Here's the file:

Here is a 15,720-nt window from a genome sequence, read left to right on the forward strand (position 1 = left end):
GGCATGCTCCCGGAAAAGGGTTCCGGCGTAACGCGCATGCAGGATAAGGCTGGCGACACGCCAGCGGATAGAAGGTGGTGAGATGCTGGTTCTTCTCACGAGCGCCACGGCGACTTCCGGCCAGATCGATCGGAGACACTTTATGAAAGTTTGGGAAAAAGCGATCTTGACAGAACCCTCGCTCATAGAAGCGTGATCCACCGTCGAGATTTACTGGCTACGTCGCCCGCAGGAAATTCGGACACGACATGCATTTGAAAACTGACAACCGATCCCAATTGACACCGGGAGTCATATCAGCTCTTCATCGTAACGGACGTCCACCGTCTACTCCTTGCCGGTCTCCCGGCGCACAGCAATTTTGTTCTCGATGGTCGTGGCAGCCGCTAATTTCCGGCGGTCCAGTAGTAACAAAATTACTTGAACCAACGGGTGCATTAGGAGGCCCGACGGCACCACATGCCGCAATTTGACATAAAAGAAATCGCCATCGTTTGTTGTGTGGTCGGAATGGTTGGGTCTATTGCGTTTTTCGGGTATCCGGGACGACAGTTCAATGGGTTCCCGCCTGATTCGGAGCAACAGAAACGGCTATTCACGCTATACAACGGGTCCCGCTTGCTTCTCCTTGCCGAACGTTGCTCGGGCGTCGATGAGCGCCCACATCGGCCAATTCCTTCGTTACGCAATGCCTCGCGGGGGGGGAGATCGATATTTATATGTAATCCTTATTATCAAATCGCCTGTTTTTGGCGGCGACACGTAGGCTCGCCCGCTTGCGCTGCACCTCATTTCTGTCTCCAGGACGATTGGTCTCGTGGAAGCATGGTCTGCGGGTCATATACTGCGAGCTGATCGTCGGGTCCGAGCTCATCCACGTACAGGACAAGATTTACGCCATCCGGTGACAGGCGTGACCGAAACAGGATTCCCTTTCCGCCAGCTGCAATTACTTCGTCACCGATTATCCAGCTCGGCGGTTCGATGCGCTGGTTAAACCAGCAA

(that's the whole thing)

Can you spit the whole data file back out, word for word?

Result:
Here is a 15,720-nt window from a genome sequence, read left to right on the forward strand (position 1 = left end):
GGCATGCTCCCGGAAAAGGGTTCCGGCGTAACGCGCATGCAGGATAAGGCTGGCGACACGCCAGCGGATAGAAGGTGGTGAGATGCTGGTTCTTCTCACGAGCGCCACGGCGACTTCCGGCCAGATCGATCGGAGACACTTTATGAAAGTTTGGGAAAAAGCGATCTTGACAGAACCCTCGCTCATAGAAGCGTGATCCACCGTCGAGATTTACTGGCTACGTCGCCCGCAGGAAATTCGGACACGACATGCATTTGAAAACTGACAACCGATCCCAATTGACACCGGGAGTCATATCAGCTCTTCATCGTAACGGACGTCCACCGTCTACTCCTTGCCGGTCTCCCGGCGCACAGCAATTTTGTTCTCGATGGTCGTGGCAGCCGCTAATTTCCGGCGGTCCAGTAGTAACAAAATTACTTGAACCAACGGGTGCATTAGGAGGCCCGACGGCACCACATGCCGCAATTTGACATAAAAGAAATCGCCATCGTTTGTTGTGTGGTCGGAATGGTTGGGTCTATTGCGTTTTTCGGGTATCCGGGACGACAGTTCAATGGGTTCCCGCCTGATTCGGAGCAACAGAAACGGCTATTCACGCTATACAACGGGTCCCGCTTGCTTCTCCTTGCCGAACGTTGCTCGGGCGTCGATGAGCGCCCACATCGGCCAATTCCTTCGTTACGCAATGCCTCGCGGGGGGGGAGATCGATATTTATATGTAATCCTTATTATCAAATCGCCTGTTTTTGGCGGCGACACGTAGGCTCGCCCGCTTGCGCTGCACCTCATTTCTGTCTCCAGGACGATTGGTCTCGTGGAAGCATGGTCTGCGGGTCATATACTGCGAGCTGATCGTCGGGTCCGAGCTCATCCACGTACAGGACAAGATTTACGCCATCCGGTGACAGGCGTGACCGAAACAGGATTCCCTTTCCGCCAGCTGCAATTACTTCGTCACCGATTATCCAGCTCGGCGGTTCGATGCGCTGGTTAAACCAGCAA